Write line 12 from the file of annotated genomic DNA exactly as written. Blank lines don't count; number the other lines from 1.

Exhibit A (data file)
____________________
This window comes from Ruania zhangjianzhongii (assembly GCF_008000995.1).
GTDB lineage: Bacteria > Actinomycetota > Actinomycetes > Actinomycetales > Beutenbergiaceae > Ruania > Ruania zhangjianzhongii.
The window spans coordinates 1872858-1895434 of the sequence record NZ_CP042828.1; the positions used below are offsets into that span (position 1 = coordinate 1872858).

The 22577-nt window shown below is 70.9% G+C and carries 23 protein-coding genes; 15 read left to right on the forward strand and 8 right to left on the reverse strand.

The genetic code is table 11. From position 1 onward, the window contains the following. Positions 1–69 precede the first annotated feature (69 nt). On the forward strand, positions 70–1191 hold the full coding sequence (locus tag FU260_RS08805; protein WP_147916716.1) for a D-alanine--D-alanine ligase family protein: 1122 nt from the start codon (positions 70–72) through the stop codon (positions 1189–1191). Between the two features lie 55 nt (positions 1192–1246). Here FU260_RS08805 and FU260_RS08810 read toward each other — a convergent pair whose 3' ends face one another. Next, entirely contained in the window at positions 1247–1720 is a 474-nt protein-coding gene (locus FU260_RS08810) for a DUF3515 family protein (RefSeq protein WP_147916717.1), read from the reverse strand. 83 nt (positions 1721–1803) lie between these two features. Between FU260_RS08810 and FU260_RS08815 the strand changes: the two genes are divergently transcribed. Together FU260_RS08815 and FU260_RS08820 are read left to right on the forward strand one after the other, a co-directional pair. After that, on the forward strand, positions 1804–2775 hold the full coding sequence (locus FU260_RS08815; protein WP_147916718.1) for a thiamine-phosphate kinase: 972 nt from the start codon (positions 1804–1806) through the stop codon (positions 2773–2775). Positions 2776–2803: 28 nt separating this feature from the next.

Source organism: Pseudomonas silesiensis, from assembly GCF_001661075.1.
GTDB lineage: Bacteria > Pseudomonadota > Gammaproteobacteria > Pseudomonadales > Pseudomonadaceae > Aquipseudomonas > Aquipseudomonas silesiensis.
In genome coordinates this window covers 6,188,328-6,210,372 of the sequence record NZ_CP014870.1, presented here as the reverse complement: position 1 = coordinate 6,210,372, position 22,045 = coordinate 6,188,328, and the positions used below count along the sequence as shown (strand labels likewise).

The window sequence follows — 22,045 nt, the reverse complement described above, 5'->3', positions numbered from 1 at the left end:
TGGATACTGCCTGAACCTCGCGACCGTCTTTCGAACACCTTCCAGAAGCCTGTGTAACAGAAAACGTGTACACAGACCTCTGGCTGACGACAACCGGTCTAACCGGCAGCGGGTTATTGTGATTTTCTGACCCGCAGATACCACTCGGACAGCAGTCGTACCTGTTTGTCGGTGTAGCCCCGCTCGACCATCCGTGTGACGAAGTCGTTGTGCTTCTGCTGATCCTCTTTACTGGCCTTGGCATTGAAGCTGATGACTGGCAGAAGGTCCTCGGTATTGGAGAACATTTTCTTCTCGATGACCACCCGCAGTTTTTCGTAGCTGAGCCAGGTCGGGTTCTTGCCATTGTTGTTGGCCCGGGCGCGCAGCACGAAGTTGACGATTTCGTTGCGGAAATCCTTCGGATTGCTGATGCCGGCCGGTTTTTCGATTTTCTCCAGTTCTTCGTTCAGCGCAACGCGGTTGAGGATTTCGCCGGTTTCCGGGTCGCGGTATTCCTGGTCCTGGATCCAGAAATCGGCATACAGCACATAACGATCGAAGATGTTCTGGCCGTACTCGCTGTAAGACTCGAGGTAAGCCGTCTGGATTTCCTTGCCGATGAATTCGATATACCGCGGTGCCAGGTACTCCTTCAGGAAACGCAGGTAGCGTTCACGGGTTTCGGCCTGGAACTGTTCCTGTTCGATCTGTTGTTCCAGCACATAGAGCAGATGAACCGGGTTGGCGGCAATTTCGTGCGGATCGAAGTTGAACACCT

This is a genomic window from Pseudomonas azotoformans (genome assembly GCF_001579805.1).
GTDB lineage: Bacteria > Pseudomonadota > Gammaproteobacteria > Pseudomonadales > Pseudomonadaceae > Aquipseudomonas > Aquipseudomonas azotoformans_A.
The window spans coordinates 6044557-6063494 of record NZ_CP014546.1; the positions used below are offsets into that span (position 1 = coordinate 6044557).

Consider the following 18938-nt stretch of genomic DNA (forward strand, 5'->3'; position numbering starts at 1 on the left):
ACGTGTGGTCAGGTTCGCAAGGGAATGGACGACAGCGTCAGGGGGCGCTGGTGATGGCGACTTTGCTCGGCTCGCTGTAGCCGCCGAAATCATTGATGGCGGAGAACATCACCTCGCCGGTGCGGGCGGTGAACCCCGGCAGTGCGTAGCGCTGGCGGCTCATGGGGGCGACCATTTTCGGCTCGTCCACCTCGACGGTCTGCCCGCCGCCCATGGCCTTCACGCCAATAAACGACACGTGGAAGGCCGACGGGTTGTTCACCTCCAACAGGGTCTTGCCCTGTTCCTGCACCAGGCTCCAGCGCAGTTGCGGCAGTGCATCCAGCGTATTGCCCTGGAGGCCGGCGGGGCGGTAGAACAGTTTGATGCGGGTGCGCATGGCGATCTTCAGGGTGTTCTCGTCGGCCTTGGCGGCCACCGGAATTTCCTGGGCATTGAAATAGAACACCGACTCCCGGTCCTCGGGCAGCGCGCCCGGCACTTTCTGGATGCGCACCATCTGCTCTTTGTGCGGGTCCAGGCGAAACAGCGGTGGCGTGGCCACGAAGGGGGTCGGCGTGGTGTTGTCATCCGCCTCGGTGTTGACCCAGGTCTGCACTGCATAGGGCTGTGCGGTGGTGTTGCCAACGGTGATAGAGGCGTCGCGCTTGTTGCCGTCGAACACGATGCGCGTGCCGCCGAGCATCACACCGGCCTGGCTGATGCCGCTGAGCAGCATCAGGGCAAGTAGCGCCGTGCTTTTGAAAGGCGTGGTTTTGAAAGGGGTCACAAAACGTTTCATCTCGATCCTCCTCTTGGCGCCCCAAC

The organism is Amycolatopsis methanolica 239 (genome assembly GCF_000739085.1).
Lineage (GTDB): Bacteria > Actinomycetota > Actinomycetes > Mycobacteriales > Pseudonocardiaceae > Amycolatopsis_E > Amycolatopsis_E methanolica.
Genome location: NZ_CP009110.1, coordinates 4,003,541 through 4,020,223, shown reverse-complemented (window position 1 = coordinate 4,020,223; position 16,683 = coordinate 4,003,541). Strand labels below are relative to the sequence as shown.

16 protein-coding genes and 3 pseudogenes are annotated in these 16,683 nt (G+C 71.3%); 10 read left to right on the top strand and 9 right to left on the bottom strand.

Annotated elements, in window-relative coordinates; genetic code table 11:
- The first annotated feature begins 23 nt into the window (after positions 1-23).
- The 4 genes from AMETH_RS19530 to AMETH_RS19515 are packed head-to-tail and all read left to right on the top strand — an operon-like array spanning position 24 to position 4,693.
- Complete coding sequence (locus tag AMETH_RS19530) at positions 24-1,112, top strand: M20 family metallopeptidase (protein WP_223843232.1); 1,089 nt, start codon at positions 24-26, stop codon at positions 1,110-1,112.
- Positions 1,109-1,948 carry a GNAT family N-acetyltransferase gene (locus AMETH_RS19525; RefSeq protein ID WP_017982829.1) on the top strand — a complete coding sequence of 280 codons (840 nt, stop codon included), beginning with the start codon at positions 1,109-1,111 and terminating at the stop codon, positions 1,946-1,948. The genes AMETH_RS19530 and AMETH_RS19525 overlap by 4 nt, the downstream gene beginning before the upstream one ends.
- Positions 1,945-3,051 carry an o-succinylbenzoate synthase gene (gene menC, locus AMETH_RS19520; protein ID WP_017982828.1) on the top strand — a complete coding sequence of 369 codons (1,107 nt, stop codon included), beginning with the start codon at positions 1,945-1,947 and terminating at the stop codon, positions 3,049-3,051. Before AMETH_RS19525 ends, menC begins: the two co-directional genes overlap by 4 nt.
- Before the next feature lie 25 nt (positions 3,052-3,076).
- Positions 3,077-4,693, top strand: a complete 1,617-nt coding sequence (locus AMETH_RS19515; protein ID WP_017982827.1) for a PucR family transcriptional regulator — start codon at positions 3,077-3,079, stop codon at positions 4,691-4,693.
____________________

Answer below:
GTDB lineage: Bacteria > Pseudomonadota > Gammaproteobacteria > Pseudomonadales > Pseudomonadaceae > Aquipseudomonas > Aquipseudomonas azotoformans_A.